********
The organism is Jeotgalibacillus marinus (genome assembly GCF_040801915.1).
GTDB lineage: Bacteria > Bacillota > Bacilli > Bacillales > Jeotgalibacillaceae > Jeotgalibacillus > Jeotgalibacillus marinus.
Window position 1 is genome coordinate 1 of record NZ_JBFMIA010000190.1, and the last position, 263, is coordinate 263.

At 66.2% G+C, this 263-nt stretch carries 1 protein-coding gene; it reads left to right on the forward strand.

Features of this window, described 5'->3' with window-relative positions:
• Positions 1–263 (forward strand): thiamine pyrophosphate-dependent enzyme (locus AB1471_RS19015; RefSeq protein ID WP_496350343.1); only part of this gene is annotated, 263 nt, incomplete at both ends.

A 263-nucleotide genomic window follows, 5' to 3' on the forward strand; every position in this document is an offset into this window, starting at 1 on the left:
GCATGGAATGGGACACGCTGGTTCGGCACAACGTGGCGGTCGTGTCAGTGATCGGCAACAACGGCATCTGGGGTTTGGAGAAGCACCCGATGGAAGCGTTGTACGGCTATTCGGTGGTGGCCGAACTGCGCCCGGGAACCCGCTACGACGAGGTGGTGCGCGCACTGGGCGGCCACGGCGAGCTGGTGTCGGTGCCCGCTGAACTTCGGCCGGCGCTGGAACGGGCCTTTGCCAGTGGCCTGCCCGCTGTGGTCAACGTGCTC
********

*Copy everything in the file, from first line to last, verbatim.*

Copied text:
The organism is Jeotgalibacillus marinus (genome assembly GCF_040801915.1).
GTDB lineage: Bacteria > Bacillota > Bacilli > Bacillales > Jeotgalibacillaceae > Jeotgalibacillus > Jeotgalibacillus marinus.
Window position 1 is genome coordinate 1 of record NZ_JBFMIA010000190.1, and the last position, 263, is coordinate 263.

At 66.2% G+C, this 263-nt stretch carries 1 protein-coding gene; it reads left to right on the forward strand.

Features of this window, described 5'->3' with window-relative positions:
• Positions 1–263 (forward strand): thiamine pyrophosphate-dependent enzyme (locus AB1471_RS19015; RefSeq protein ID WP_496350343.1); only part of this gene is annotated, 263 nt, incomplete at both ends.

A 263-nucleotide genomic window follows, 5' to 3' on the forward strand; every position in this document is an offset into this window, starting at 1 on the left:
GCATGGAATGGGACACGCTGGTTCGGCACAACGTGGCGGTCGTGTCAGTGATCGGCAACAACGGCATCTGGGGTTTGGAGAAGCACCCGATGGAAGCGTTGTACGGCTATTCGGTGGTGGCCGAACTGCGCCCGGGAACCCGCTACGACGAGGTGGTGCGCGCACTGGGCGGCCACGGCGAGCTGGTGTCGGTGCCCGCTGAACTTCGGCCGGCGCTGGAACGGGCCTTTGCCAGTGGCCTGCCCGCTGTGGTCAACGTGCTC